The introduction to “Drown” is a little faster and a little more upbeat than its predecessor “Another Day.” Brian’s voice is still slow and sad, singing soulful lyrics about missing someone: “I don’t want to drown myself in sorrow, it’s been dark since you went away; I want to forget about this tomorrow, but it’s not the same, no it’s not the same. You’re not here, no you’re not here with me…” This song contains unique instances in which Brian’s voice echoes and creates an all-over effect for the listener.


Slow and deep begins “Won’t Fall Down,” a self-reflective song with elements of hope laced into the key strokes on the piano. The volume level of Brian’s voice changes throughout this song, creating some serious emotion and enabling the listener to easily imagine the feelings crossing his face as he sings. “I won’t fall down, I’ll make sure that my feet touch the ground.” There are dramatic touches and creative melodic changes, especially towards the middle and end of this song, making it a really great listen.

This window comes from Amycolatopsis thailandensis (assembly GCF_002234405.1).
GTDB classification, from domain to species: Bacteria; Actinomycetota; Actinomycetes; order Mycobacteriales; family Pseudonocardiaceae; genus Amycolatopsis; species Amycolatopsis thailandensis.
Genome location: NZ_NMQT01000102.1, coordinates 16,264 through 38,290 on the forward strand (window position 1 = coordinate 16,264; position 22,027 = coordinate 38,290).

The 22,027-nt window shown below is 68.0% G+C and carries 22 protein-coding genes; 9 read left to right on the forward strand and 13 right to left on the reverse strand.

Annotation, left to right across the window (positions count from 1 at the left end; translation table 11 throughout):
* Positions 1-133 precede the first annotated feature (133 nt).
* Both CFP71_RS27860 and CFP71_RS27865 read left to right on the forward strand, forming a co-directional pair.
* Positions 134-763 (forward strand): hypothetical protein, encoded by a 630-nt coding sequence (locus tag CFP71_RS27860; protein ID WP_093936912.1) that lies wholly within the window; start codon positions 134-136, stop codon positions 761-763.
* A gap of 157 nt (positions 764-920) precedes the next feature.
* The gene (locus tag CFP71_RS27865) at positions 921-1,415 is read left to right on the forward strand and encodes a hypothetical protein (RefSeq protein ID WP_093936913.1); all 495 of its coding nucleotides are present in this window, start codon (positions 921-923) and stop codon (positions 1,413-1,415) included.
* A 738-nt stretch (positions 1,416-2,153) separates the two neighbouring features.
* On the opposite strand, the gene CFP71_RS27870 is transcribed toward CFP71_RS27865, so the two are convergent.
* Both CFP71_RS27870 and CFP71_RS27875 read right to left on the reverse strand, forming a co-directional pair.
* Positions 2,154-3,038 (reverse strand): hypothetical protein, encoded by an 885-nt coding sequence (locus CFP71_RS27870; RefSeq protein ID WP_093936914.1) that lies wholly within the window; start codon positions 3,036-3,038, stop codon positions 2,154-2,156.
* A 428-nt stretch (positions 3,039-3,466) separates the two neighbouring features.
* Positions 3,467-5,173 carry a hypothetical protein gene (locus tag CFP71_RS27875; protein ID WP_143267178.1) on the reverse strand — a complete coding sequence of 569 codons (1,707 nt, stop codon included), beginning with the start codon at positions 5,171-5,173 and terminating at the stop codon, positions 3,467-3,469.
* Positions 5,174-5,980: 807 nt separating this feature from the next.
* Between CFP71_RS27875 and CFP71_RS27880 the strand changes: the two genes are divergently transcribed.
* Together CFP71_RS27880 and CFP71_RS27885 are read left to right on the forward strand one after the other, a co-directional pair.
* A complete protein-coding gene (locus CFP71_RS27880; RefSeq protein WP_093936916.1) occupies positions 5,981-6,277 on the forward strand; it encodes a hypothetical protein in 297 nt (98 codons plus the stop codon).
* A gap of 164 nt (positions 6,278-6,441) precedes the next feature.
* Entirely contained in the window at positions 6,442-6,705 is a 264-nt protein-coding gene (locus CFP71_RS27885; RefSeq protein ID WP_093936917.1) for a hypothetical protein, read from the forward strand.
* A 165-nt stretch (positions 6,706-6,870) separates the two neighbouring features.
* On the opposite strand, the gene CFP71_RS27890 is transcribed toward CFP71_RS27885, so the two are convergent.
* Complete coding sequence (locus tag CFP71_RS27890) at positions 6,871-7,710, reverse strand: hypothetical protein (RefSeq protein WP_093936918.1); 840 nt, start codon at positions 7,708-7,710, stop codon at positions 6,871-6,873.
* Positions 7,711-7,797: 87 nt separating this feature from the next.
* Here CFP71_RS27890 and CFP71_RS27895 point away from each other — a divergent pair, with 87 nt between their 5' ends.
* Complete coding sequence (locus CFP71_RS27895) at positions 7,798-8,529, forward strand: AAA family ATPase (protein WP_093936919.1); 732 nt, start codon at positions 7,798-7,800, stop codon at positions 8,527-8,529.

Accompanied only by the guitar, soft vocals introduce “What We Keep Inside.” This song talks about the importance not of what is being said, but what is kept guarded behind lies, maybe for the sake of someone’s feelings. Simple and courageous, it is a song to which everyone can relate.

I found the intro to “Tonight” to be very memorable; I skipped through others to first find that guitar slowly strumming into thoughtful lyrics: “This might sound a little crazy… I may seem out of line. But I think my luck’s beginning to heal the scars. You’re a ghostly work of art.” Brian sings sweetly about the heart and its ups and downs, and also about the lasting effects of love.

“I’ll wake up from this dream to see you lying next to me; I’ve been wishing that for days.” Like “Another Day,” “When I’m Gone” is heart-wrenching and can only be sung by someone who has truly been through the pain. Brian really pours his heart out, kept company by a single guitar. Powerful songs like this are how music was meant to be.